As more and more businesses go online, the demand for a reliable CMS has gone up. And what’s more reliable than our tried and tested WordPress CMS. WordPress currently holds the record for accommodating most websites to date on the internet.
As of 2021, an estimated count of over 455 million websites uses WordPress on a regular basis for all of their CMS needs. This is roughly around 30-45% of all the websites currently live on the internet.
This is all thanks to WordPress’s reliable services, ease of management, and its top-notch open source community that is continuously developing and updating new and awesome plugins, themes, modules, and WordPress tools.
But everything is not fireflies and fairy tales when it comes to creating hosting for your CMS platform. The majority of all WordPress-related issues stem from poor hosting services.
Upload Max File Size
One such issue that bothers most WordPress users and website creators is – that “the uploaded file exceeds the upload_max_filesize directive in php.ini.” Error
This is a widely known piece of error that has been bugging WordPress using it for a while. Preventing them from uploading theme & plugin files to their CMS.
This issue mostly stems from hosting services capping user bandwidth without alerting them, this, in turn, causes a lot of headaches for all users and website creators.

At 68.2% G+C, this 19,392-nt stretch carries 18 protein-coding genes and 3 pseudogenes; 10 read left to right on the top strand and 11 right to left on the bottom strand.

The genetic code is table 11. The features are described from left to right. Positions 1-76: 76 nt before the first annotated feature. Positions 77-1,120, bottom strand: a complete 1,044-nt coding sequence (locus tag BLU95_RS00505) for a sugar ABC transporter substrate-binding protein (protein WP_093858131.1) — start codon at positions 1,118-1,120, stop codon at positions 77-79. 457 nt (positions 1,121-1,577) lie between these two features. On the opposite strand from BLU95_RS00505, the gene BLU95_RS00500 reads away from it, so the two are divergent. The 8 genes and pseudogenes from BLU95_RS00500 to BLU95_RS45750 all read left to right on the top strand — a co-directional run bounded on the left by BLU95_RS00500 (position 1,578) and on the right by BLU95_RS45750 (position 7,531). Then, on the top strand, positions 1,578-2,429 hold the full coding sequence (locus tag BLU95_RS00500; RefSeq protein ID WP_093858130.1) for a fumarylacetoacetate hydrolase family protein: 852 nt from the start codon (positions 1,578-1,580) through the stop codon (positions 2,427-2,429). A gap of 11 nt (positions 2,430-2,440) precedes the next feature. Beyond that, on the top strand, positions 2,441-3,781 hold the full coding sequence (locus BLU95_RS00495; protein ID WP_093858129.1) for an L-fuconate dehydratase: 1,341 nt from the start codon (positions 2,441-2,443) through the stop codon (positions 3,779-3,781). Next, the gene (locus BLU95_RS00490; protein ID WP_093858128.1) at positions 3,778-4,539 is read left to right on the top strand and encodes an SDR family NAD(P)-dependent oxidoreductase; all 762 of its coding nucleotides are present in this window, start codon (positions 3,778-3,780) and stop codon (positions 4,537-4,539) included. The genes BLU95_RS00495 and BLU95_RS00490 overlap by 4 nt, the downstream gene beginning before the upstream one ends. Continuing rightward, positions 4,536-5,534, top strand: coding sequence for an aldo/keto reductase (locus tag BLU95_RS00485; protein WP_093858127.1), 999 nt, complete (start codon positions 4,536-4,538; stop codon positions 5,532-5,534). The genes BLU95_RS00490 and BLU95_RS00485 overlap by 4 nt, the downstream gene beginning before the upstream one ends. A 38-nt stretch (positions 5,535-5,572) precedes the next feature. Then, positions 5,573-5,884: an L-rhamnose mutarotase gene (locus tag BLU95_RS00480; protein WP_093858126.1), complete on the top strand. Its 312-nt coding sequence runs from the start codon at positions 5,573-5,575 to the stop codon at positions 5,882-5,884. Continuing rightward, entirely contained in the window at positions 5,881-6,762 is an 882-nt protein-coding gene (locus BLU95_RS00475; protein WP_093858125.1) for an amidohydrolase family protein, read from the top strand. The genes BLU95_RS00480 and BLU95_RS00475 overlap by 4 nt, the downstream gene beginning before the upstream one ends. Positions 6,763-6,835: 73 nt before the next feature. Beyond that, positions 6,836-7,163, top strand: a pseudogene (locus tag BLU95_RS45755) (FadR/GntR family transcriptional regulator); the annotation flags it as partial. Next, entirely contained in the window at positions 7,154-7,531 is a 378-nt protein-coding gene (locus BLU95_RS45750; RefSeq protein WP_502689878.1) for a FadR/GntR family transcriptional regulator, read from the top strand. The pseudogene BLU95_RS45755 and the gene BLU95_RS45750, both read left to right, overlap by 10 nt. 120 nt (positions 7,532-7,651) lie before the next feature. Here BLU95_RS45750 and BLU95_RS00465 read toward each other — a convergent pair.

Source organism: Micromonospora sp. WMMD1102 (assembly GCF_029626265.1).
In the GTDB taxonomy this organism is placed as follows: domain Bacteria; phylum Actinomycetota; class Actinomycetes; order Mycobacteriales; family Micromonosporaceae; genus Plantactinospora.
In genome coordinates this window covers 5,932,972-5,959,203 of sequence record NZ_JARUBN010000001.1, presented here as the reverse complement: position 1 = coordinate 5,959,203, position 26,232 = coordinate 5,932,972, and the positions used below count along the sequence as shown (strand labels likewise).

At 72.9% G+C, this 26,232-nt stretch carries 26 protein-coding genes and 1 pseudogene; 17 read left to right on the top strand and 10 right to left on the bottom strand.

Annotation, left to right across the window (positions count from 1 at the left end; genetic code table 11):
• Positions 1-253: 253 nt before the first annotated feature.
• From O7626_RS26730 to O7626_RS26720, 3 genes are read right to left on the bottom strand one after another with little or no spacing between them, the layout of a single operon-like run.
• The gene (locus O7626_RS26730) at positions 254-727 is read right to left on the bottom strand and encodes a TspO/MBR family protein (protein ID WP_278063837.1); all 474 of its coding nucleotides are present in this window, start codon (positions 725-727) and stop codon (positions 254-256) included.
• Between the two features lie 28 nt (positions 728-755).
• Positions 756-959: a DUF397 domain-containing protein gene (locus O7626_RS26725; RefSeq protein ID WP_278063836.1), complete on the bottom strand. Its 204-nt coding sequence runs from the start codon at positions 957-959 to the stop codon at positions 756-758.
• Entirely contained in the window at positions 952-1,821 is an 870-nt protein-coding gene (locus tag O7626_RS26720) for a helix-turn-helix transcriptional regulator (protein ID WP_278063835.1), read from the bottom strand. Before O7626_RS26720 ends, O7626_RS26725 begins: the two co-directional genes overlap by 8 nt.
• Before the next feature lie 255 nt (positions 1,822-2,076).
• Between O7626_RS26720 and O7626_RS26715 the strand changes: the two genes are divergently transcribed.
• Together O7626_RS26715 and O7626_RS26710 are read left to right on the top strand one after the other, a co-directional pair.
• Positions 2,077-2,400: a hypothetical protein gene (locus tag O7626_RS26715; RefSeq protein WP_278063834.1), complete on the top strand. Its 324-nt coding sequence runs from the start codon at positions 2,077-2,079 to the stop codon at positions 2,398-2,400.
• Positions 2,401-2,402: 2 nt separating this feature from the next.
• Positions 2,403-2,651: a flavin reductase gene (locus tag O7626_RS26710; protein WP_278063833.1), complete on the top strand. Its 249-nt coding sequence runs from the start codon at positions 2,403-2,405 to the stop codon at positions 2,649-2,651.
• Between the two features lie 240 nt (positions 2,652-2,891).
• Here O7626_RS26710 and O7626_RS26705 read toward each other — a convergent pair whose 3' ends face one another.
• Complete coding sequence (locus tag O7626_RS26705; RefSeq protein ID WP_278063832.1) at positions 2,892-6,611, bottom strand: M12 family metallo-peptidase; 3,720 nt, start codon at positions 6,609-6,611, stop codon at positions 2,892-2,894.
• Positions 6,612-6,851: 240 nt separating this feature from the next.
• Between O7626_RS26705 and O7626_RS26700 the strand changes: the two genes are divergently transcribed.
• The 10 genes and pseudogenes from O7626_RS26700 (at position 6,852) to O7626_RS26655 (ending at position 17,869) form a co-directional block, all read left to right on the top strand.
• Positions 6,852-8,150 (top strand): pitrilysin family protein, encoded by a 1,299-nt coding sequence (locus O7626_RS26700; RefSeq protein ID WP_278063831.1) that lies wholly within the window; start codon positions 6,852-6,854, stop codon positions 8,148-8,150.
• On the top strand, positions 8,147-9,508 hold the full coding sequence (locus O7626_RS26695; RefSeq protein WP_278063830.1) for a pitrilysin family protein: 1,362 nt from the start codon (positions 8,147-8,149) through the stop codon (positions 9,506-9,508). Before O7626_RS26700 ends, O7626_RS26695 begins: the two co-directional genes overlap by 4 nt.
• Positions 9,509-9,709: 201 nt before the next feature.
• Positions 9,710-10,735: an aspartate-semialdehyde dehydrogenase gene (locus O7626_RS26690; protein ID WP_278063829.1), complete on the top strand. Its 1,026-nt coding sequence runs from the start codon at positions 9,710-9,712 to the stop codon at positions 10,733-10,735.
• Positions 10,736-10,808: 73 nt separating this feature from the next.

Bu have no fear this is a rather easy one to fix, you’ll just have to follow some simple steps given below:
If your hosting company offers cPanel, you may use it to update your php.ini file and change the upload max filesize directive value.
cPanel allows customers to administer their websites from a single interface.
The “MultiPHP INI Editor” in cPanel is a dedicated tool for extending the maximum upload size limit.
You may change the values for the maximum upload size limit in the “MultiPHP INI Editor.”
Select your WordPress website from the drop-down menu in the MultiPHP Panel’s “Configure PHP.INI basic settings” drop-down menu.
Selected PHP directives are found here. To fix your upload max filesize problem, change the following settings to suit your needs.
post_max_size: 3000M upload_max_filesize: 3000M
Put “M” after your needed value to indicate that you have allocated the proper amount of memory.
And there you have it, your memory size error has been resolved
Windows Blue Screen
But what about when the users encounter Windows Blue Screen of Death error codes such as 0x0 0x0. What can they do to get a quick resolution from issues such as this one and other Windows error codes such as this?
Note: We’re talking about a quick and easy solution, so you better back up all your data and create a restore point before you proceed.
We’re talking about a full Windows reinstall, meaning if you don’t back up your data, you will surely lose your data, so bear that in mind.
So, why are we suggesting reinstalling the OS?
Well, this suggestion applies when you’ve tried some methods to fix this or other such issues but you’ve failed. A reboot will ensure your OS will revert back to its factory state and all of your errors retrieved from the software side of things will be resolved.
This will only apply to those errors that derive from the software side of the whole operation and will be ineffective when we’re talking about hardware-related errors.
And that was it, we hope that you’ve found this article helpful and will consider sharing it with someone who might find this helpful.